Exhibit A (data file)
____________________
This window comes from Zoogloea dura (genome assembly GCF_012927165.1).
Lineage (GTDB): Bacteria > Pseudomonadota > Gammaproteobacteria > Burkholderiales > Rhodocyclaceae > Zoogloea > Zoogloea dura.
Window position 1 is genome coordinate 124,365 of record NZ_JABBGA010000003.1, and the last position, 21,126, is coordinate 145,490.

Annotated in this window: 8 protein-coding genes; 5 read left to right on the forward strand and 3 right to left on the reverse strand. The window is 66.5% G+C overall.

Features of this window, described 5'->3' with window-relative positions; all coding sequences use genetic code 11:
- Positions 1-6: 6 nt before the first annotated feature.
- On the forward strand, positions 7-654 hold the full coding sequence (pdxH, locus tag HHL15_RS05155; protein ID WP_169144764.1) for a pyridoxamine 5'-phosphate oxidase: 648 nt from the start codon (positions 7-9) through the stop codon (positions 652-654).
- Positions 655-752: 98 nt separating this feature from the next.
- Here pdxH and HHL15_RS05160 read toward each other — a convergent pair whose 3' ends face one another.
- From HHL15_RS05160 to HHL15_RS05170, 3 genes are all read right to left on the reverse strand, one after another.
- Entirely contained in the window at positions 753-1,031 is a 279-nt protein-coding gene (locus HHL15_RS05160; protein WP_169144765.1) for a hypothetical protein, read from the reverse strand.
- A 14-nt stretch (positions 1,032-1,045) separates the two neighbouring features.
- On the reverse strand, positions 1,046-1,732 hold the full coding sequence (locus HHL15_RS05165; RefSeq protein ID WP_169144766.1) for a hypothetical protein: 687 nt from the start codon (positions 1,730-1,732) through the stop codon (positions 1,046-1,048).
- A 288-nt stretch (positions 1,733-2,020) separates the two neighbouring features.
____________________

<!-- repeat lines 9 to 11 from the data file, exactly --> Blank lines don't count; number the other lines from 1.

- Here pdxH and HHL15_RS05160 read toward each other — a convergent pair whose 3' ends face one another.
- From HHL15_RS05160 to HHL15_RS05170, 3 genes are all read right to left on the reverse strand, one after another.
- Entirely contained in the window at positions 753-1,031 is a 279-nt protein-coding gene (locus HHL15_RS05160; protein WP_169144765.1) for a hypothetical protein, read from the reverse strand.